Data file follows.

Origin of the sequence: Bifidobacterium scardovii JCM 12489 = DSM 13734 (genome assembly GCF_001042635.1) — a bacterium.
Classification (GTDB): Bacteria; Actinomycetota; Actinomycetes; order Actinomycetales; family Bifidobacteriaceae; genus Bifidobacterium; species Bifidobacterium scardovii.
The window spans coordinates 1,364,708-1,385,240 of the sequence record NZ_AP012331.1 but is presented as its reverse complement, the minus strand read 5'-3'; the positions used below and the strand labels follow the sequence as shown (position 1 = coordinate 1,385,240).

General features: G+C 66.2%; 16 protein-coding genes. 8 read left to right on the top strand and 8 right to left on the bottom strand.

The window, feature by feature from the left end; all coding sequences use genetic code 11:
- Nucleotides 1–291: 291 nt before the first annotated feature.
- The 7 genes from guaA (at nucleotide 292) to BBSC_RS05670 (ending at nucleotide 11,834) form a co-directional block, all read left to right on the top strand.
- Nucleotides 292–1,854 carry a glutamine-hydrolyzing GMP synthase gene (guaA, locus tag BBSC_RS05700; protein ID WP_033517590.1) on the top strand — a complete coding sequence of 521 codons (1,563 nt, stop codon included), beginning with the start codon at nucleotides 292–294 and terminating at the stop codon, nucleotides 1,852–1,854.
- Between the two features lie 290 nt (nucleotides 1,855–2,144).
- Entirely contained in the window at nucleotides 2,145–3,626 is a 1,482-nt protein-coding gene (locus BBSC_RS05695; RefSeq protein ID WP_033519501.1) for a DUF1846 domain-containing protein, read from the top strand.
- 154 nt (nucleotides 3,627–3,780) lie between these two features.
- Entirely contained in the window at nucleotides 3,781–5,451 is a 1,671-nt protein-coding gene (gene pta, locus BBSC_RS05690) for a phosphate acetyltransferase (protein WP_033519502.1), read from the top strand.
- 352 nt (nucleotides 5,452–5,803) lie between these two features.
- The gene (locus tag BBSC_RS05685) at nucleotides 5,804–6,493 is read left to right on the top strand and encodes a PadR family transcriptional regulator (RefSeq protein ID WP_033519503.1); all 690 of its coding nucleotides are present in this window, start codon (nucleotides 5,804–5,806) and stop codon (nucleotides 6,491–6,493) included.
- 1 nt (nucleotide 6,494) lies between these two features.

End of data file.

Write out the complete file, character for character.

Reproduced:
Origin of the sequence: Bifidobacterium scardovii JCM 12489 = DSM 13734 (genome assembly GCF_001042635.1) — a bacterium.
Classification (GTDB): Bacteria; Actinomycetota; Actinomycetes; order Actinomycetales; family Bifidobacteriaceae; genus Bifidobacterium; species Bifidobacterium scardovii.
The window spans coordinates 1,364,708-1,385,240 of the sequence record NZ_AP012331.1 but is presented as its reverse complement, the minus strand read 5'-3'; the positions used below and the strand labels follow the sequence as shown (position 1 = coordinate 1,385,240).

General features: G+C 66.2%; 16 protein-coding genes. 8 read left to right on the top strand and 8 right to left on the bottom strand.

The window, feature by feature from the left end; all coding sequences use genetic code 11:
- Nucleotides 1–291: 291 nt before the first annotated feature.
- The 7 genes from guaA (at nucleotide 292) to BBSC_RS05670 (ending at nucleotide 11,834) form a co-directional block, all read left to right on the top strand.
- Nucleotides 292–1,854 carry a glutamine-hydrolyzing GMP synthase gene (guaA, locus tag BBSC_RS05700; protein ID WP_033517590.1) on the top strand — a complete coding sequence of 521 codons (1,563 nt, stop codon included), beginning with the start codon at nucleotides 292–294 and terminating at the stop codon, nucleotides 1,852–1,854.
- Between the two features lie 290 nt (nucleotides 1,855–2,144).
- Entirely contained in the window at nucleotides 2,145–3,626 is a 1,482-nt protein-coding gene (locus BBSC_RS05695; RefSeq protein ID WP_033519501.1) for a DUF1846 domain-containing protein, read from the top strand.
- 154 nt (nucleotides 3,627–3,780) lie between these two features.
- Entirely contained in the window at nucleotides 3,781–5,451 is a 1,671-nt protein-coding gene (gene pta, locus BBSC_RS05690) for a phosphate acetyltransferase (protein WP_033519502.1), read from the top strand.
- 352 nt (nucleotides 5,452–5,803) lie between these two features.
- The gene (locus tag BBSC_RS05685) at nucleotides 5,804–6,493 is read left to right on the top strand and encodes a PadR family transcriptional regulator (RefSeq protein ID WP_033519503.1); all 690 of its coding nucleotides are present in this window, start codon (nucleotides 5,804–5,806) and stop codon (nucleotides 6,491–6,493) included.
- 1 nt (nucleotide 6,494) lies between these two features.